Last week’s economic news included readings on home builder confidence, housing starts and building permits issued. Weekly readings on mortgage rates and new jobless claims were also released; the week wrapped with the University of Michigan’s report on consumer sentiment.
Home Builder Confidence Dips, Remains in Positive Territory
According to the National Association of Home Builders, builder confidence dropped two points in January to 72, but high demand for homes continued to provide builders with positive outlooks on housing market conditions. While continued concerns over labor and lot shortages were cited, home builders surveyed for January’s Housing Market Index said that High demand for homes and recent tax legislation kept more builders confident than those who were not. Any reading over 50 indicates positive builder sentiment.
Housing Starts, Building Permits Fall in December
Housing starts fell 8.20 percent in December according to the Commerce Department. 1.192 million starts were forecast on a seasonally- adjusted annual basis; analysts expected a reading of 1.280 million starts based on November’s reading of 1.299 million starts. 1.302 million building permits were issued in December on a seasonally-adjusted annual basis. November’s reading was higher at 1.303 million building permits issued.
Mortgage Rates Rise, New Jobless Claims
Freddie Mac reported higher mortgage rates for the second week in a row. The average rate for a 30-year fixed rate mortgage rose five basis points to 4.04 percent; the average rate for a 15-year fixed rate mortgage rose five basis points to 3.49 percent and the average rate for a 5/1 adjustable rate mortgage was unchanged at 3.46 percent. Discount points averaged 0.60 percent for 30-year fixed rate mortgages and 0.50 percent for 15-year fixed rate mortgages. Discount points averaged 0.30 percent for 5/1 adjustable rate mortgages.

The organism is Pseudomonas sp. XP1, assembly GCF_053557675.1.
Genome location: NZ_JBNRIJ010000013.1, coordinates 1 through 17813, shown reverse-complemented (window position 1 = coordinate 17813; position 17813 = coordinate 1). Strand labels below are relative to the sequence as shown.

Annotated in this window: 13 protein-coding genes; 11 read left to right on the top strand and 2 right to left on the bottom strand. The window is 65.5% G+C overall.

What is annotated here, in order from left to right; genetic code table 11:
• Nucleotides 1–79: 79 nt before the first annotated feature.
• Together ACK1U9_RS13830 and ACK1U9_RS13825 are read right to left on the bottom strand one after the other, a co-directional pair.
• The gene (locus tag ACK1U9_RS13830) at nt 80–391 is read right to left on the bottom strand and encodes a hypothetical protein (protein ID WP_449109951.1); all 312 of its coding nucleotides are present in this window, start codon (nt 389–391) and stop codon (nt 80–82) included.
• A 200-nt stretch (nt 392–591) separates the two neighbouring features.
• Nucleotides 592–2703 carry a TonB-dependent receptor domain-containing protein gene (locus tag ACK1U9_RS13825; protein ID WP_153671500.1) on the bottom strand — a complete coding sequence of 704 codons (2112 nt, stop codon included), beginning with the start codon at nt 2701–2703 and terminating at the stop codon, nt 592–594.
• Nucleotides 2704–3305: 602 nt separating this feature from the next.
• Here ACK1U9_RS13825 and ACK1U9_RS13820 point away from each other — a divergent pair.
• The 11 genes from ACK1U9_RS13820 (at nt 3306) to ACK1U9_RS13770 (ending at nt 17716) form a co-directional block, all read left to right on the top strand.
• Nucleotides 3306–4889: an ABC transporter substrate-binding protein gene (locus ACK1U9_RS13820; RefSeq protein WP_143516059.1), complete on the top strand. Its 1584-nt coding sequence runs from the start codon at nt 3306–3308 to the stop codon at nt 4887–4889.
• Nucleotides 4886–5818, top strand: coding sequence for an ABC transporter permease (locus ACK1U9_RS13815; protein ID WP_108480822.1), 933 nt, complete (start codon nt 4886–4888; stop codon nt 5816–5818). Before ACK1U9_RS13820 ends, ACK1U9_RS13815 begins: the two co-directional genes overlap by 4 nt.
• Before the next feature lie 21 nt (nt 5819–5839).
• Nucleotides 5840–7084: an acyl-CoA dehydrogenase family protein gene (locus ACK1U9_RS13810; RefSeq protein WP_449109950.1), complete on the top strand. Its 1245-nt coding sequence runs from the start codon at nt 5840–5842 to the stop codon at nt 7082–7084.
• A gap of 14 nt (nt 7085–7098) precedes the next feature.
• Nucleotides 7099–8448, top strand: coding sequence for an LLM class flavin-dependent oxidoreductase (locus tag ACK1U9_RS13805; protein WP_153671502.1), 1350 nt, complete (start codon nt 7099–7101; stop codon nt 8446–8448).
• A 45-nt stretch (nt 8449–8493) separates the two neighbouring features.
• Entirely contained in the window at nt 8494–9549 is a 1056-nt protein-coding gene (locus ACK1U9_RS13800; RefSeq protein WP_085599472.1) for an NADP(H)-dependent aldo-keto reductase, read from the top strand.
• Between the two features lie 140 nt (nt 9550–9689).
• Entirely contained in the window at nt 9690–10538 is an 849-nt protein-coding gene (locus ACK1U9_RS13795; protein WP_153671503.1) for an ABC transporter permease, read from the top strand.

New jobless claims were lower with 220,000 new claims filed as compared to estimates of 250,000 new claims. 261,000 new claims were filed the prior week. Consumer sentiment was lower in January with an index reading of 94.40. Analysts expected the consumer sentiment index to reach 98.00, based on December’s reading of 95.90 percent, but uncertainty over tax benefits connected with recent legislation and rising interest rates contributed to the lowest consumer sentiment index reading since July.
This week’s scheduled economic reports include readings on new and existing home sales along with weekly readings on mortgage rates and first-time jobless claims.